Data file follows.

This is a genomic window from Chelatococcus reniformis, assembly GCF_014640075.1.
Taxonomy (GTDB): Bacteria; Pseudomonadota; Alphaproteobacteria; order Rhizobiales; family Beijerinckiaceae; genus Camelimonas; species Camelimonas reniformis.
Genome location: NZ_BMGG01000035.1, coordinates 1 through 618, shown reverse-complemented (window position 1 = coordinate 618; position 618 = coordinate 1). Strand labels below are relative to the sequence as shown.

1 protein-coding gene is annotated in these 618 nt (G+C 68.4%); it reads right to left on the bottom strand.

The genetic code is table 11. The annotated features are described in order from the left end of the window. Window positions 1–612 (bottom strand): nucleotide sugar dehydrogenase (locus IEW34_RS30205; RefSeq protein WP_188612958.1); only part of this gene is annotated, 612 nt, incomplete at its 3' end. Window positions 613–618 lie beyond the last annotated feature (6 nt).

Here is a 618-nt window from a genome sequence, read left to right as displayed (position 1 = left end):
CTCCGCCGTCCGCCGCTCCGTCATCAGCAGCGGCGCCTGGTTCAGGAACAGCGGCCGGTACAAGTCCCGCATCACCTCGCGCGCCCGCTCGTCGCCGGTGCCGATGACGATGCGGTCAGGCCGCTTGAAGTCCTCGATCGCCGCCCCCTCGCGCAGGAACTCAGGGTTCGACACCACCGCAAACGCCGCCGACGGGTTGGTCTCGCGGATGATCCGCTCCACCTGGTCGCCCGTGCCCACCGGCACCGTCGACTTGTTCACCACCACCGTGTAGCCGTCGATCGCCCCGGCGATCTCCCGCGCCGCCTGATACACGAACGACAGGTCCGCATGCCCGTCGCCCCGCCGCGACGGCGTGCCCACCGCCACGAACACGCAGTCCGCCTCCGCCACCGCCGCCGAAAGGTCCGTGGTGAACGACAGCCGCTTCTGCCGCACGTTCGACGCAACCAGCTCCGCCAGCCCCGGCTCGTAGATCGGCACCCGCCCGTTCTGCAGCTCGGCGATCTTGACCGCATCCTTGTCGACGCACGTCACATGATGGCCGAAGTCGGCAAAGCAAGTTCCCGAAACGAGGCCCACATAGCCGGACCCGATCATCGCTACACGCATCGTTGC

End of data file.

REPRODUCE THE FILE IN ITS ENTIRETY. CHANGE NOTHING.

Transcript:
This is a genomic window from Chelatococcus reniformis, assembly GCF_014640075.1.
Taxonomy (GTDB): Bacteria; Pseudomonadota; Alphaproteobacteria; order Rhizobiales; family Beijerinckiaceae; genus Camelimonas; species Camelimonas reniformis.
Genome location: NZ_BMGG01000035.1, coordinates 1 through 618, shown reverse-complemented (window position 1 = coordinate 618; position 618 = coordinate 1). Strand labels below are relative to the sequence as shown.

1 protein-coding gene is annotated in these 618 nt (G+C 68.4%); it reads right to left on the bottom strand.

The genetic code is table 11. The annotated features are described in order from the left end of the window. Window positions 1–612 (bottom strand): nucleotide sugar dehydrogenase (locus IEW34_RS30205; RefSeq protein WP_188612958.1); only part of this gene is annotated, 612 nt, incomplete at its 3' end. Window positions 613–618 lie beyond the last annotated feature (6 nt).

Here is a 618-nt window from a genome sequence, read left to right as displayed (position 1 = left end):
CTCCGCCGTCCGCCGCTCCGTCATCAGCAGCGGCGCCTGGTTCAGGAACAGCGGCCGGTACAAGTCCCGCATCACCTCGCGCGCCCGCTCGTCGCCGGTGCCGATGACGATGCGGTCAGGCCGCTTGAAGTCCTCGATCGCCGCCCCCTCGCGCAGGAACTCAGGGTTCGACACCACCGCAAACGCCGCCGACGGGTTGGTCTCGCGGATGATCCGCTCCACCTGGTCGCCCGTGCCCACCGGCACCGTCGACTTGTTCACCACCACCGTGTAGCCGTCGATCGCCCCGGCGATCTCCCGCGCCGCCTGATACACGAACGACAGGTCCGCATGCCCGTCGCCCCGCCGCGACGGCGTGCCCACCGCCACGAACACGCAGTCCGCCTCCGCCACCGCCGCCGAAAGGTCCGTGGTGAACGACAGCCGCTTCTGCCGCACGTTCGACGCAACCAGCTCCGCCAGCCCCGGCTCGTAGATCGGCACCCGCCCGTTCTGCAGCTCGGCGATCTTGACCGCATCCTTGTCGACGCACGTCACATGATGGCCGAAGTCGGCAAAGCAAGTTCCCGAAACGAGGCCCACATAGCCGGACCCGATCATCGCTACACGCATCGTTGC